Steelers' Widenhofer named USFL coach

TULSA, Okla. -- Pittsburgh Steelers assistant coach Woody Widenhofer today was named head coach for the Oklahoma Outlaws of the United States Football League.

Outlaws President and General Manager Bill Tatham Jr. made the announcement during a morning news conference.


Widenhofer met with Tatham Monday and Tuesday after Washington Redskins assistant coach Jerry Rhome withdrew from consideration for the Outlaws job.

Widenhofer has spent 11 years with the Steelers. As defensive coordinator, he is credited with helping build the Pittsburgh team into one of the best defensive teams in pro football.

The past season marked Widenhofer's third as defensive coordinator and his second as assistant head coach.

In July, 1982, he replaced assistant head coach George Perles, who left to coach the USFL's Philadelphia Stars, but then jumped to a head coaching position at his alma mater, Michigan State.

Widenhofer is credited with the Steelers' switch to a 3-4 defense from the traditional 4-3 scheme that helped them win four Super Bowls.


Following the switch in 1982, the Pittsburgh defense finished second in the league in sacks (34) and tied for fourth with 17 interceptions, two behind league-leading Miami.

Before coming to the Steelers, Widenhofer served as linebacker coach at Minnesota and defensive coordinator at Eastern Michigan in 1971, when the program was 11-0 and ranked third nationally.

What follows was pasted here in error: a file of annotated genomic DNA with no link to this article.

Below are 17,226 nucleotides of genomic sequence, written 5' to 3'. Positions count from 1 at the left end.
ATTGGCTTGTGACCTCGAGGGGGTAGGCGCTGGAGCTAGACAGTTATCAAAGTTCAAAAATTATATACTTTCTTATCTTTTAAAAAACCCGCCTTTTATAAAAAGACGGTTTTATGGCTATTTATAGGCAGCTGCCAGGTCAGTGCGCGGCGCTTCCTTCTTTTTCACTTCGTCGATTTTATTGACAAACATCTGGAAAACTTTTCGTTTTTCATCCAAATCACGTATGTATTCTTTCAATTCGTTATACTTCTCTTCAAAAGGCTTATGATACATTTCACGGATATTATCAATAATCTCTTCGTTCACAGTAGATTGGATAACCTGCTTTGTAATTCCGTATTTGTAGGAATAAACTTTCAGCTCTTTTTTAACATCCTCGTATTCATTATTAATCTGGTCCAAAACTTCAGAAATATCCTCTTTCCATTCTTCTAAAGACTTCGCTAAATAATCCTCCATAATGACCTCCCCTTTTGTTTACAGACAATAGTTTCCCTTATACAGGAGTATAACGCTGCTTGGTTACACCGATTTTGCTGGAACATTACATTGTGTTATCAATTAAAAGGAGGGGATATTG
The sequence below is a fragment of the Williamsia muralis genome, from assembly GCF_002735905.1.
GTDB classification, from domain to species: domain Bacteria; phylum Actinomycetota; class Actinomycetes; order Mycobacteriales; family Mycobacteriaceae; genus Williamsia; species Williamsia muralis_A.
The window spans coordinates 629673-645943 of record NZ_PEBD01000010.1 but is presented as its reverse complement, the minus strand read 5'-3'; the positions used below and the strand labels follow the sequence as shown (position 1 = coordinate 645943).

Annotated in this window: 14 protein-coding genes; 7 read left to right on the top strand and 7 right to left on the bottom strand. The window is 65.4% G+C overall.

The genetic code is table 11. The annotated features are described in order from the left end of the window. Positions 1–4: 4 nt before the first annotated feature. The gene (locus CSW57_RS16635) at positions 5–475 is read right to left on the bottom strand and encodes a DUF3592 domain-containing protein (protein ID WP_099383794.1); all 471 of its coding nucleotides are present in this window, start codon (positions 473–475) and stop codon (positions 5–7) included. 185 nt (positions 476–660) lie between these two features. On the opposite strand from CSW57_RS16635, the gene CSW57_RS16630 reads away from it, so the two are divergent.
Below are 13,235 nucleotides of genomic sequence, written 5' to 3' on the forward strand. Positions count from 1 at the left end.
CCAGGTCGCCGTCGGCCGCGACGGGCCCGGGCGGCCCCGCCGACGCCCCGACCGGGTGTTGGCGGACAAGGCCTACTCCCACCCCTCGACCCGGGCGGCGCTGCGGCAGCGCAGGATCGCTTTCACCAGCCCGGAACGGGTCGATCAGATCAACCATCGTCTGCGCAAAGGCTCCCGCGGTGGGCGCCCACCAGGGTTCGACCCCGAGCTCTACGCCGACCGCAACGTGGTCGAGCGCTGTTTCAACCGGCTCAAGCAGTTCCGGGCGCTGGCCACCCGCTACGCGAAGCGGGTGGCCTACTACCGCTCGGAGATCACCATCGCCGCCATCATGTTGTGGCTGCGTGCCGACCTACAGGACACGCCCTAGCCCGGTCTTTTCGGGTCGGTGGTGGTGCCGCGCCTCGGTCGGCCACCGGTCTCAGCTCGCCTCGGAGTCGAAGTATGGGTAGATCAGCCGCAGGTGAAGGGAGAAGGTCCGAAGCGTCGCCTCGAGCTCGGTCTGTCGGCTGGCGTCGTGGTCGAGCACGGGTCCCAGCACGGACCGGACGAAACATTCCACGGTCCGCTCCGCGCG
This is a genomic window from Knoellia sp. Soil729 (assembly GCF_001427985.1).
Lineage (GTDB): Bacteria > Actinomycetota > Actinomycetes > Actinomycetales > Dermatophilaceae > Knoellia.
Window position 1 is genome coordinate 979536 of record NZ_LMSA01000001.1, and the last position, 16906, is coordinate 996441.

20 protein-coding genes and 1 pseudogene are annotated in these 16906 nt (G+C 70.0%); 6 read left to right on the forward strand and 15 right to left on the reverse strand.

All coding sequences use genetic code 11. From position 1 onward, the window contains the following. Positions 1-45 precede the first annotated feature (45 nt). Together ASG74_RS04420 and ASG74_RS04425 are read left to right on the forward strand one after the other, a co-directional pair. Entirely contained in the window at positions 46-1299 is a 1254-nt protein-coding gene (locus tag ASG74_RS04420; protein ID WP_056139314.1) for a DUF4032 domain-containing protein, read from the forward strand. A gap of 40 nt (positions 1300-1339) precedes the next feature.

Widenhofer played linebacker for coach Dan Devine at Missouri, but his career as a player was cut short by a broken leg. He received a masters degree in physical education from Michigan State.

Widenhofer becomes the third assistant head coach to defect since June 1982 to the USFL. After Perles left, Rollie Deutsch accepted a head coaching post with the Birmingham Stallions.

'Leaving Pittsburgh after 11 years was a big decision for me,' Widenhofer said today. 'I felt it would take a super situation for me to think about moving. (Pittsburgh) Coach Chuck Noll and (Steelers owner) Art Rooney are super people to work with.

'The Outlaws present the situation I was looking for,' he said. 'The Tatham family is just like the Rooney family because they are professional in their operation. There are no ego problems like there are in other clubs.'

'Our defense will be very similar to the 3-4 defense we used in Pittsburgh the past few years,' Widenhofer said of the Outlaws. 'The offense will be balanced but there will be enough passing to keep things honest.


'Opponents can't key on our quarterback (Doug Williams) because they will get burned by other people,' he said.

Widenhofer said he told Noll Tuesday night he was leaving the Steelers.

'He was a little upset but wished me the best in my new job,' he said.

Tatham said Widenhofer 'exceeded our goals and expectations' for an Outlaw coach.

'When we evaluated our overall picture, we decided to go for an NFL assistant coach who had many years of experience and worked in a championship environment,' Tatham said.

'He (Widenhofer) is one of the best assistant coaches to be found anywhere and will be a pleasant surprise when he puts together the offense he's talked about,' Tatham said. 'We will score a lot of points and our defense will make situations for our offense to score.'

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